Posts tagged “Suppressor

Interesting Firearms: DeLisle Silent Carbine

I got to handle and photograph a DeLisle Silent Carbine today. Unfortunately not the original, but the next best thing: A Valkyrie Arms replica.

A brief history of the DeLisle Silent Carbine.
In 1943, Mr William Godfrey DeLisle submitted his .45 ACP DeLisle Carbine prototype to Sir Malcolm Campbell of the Combined Operations HQ for unofficial testing. The testing was done at the Atlantic Seashore, and the gun was noted to have no muzzleflash, even at low light and was “inaudible” at 50 yards. Grouping of 2″ at 50 yards was reported.
DeLisle was ordered to produce an additional small number of carbines, and with the assistance of a few machinists, out of rejected SMLE rifles and Thompson Submachinegun barrels, 17 additional carbines were produced.
These 17 guns were directly put into the hands of British Commando units.
On January 12th of 1944, Mr DeLisle was informed that the “trials to date had been promising”, and by August of 1944, Sterling Engineering Company started production of the carbine, with few exterior modifications. About 130 units were made by Sterling, of which 106 being delivered to Combined Operations.
In the meantime, the 17 prototypes had been used extensively in France by British Commandos, on hit and run missions, all while the ordnance board was still reviewing the design and testing.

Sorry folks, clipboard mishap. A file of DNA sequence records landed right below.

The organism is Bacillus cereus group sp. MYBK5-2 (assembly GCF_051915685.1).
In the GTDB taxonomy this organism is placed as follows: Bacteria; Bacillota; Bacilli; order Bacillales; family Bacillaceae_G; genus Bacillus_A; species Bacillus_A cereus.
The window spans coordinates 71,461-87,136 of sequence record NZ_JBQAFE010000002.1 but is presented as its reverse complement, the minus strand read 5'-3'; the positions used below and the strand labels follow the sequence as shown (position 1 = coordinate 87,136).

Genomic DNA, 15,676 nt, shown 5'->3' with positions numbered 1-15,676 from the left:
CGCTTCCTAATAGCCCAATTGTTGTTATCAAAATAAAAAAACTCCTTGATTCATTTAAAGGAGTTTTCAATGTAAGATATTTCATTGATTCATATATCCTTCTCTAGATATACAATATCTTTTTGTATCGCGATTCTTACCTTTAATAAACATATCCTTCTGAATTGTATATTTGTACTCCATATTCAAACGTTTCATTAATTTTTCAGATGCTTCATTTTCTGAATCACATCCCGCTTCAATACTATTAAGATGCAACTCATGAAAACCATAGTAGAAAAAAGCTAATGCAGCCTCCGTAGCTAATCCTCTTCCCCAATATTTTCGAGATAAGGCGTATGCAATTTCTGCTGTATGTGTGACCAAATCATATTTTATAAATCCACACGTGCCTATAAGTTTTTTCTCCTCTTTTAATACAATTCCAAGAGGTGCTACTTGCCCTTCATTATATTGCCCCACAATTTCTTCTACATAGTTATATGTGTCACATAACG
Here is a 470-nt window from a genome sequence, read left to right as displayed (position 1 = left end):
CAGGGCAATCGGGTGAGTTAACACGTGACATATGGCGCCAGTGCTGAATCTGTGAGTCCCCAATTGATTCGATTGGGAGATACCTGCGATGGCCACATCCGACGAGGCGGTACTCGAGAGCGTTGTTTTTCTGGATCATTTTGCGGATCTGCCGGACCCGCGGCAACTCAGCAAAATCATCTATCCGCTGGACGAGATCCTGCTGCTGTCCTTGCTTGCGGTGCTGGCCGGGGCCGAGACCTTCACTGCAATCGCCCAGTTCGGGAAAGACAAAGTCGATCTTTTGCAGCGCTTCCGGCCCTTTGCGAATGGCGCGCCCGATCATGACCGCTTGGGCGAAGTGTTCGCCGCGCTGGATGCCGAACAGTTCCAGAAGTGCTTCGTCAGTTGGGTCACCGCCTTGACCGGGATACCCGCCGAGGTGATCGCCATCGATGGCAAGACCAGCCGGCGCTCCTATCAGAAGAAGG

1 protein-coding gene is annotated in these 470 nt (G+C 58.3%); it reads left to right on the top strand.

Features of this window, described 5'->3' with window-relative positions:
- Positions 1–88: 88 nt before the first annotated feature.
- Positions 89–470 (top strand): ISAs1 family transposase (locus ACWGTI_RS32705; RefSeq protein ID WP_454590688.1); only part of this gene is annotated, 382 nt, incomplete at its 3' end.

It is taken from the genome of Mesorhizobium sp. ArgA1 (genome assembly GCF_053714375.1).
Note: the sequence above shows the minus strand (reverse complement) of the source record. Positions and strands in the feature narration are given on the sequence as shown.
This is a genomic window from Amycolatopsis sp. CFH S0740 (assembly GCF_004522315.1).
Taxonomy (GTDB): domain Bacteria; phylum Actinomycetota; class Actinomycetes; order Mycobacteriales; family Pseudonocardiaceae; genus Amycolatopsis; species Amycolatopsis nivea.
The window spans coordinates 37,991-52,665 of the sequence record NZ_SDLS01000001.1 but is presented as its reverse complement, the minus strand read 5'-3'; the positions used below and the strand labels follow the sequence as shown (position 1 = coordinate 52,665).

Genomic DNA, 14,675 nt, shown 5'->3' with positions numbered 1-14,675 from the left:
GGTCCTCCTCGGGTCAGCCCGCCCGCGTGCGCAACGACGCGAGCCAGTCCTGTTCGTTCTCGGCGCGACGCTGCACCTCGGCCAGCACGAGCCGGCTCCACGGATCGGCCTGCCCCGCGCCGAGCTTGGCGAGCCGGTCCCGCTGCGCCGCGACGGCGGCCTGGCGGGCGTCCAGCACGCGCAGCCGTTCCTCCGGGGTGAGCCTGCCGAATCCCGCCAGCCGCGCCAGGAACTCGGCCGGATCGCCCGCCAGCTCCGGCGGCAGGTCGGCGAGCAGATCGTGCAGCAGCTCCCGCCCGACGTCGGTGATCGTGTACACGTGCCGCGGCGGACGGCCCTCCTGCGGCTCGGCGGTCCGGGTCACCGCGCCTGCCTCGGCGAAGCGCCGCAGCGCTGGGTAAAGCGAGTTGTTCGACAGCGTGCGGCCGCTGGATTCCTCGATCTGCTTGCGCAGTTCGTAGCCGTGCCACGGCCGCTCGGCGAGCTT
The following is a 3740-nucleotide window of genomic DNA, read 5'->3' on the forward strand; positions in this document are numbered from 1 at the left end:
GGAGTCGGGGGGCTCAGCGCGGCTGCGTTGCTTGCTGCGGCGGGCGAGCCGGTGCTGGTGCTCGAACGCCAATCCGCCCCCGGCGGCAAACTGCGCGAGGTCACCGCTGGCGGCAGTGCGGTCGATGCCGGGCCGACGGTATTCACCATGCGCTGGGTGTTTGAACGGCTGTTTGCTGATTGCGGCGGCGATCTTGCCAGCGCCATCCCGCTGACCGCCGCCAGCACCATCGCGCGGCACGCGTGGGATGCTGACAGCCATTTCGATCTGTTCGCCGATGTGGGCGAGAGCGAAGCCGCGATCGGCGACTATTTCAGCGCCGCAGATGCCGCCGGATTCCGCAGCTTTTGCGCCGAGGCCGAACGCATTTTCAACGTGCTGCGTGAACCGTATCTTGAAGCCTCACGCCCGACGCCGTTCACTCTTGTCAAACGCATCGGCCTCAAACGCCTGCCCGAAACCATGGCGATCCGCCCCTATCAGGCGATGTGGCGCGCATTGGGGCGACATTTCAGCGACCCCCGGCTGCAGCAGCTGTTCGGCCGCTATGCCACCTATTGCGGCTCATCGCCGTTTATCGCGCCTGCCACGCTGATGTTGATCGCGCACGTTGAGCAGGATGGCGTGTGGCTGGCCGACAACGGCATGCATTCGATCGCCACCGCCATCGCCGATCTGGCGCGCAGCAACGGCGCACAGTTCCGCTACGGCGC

The gun pictured is a Valkyrie Arms replica. Valkyrie built the gun true to the original blue-prints, including the design of the suppressor.

SMLE No#1 Action

Large Volume Suppressor. The Design of the suppressor was a basic Maxim design, consisting of 2 expansion chambers and a simple yet effective spiral diffusion system.

The rifle is fed from a standard 7 round 1911 magazine.

The bore is off-center, to minimize disturbance of the gasses, making the suppressor more effective.

The Valkryie Arms replica is a beautifully built rifle, and not often encountered. Definitely a rare and desirable piece, even for a replica!

I hope to be able to shoot the rifle at my next visit.


10/22 Bolt Noise.

Sometimes, when shooting my 10/22 suppressed, I reach over with my left arm, and with my thumb, I jam the bolt forward, stopping the gun from cycling after each shot. I find it to be quieter to the shooter. It really allows you to hear how the silencer performs.

Even with a Polyurethane Buffer, the action is still relatively loud.

On a certain website, owned by a guy that researches silencers, the JG Bolt Lock device was tested. The device worked as advertised, and a noise reduction of less than 1.5dB was measured using standard velocity CCI. I would love to post a link, but the site’s owner not only charges folks to read his reviews, his Terms of Use are pretty out there. I won’t risk getting sued.

So I thought I’d build my own. If anything, just to save my thumb.

I had some black plastic material around, commonly used for gun-stands etc. I took a strip of the material, and after carefully setting up my precision milling machine, I cut a rough prototype.

A Dremel cutting bit at over 2000 RPM cut the material just fine.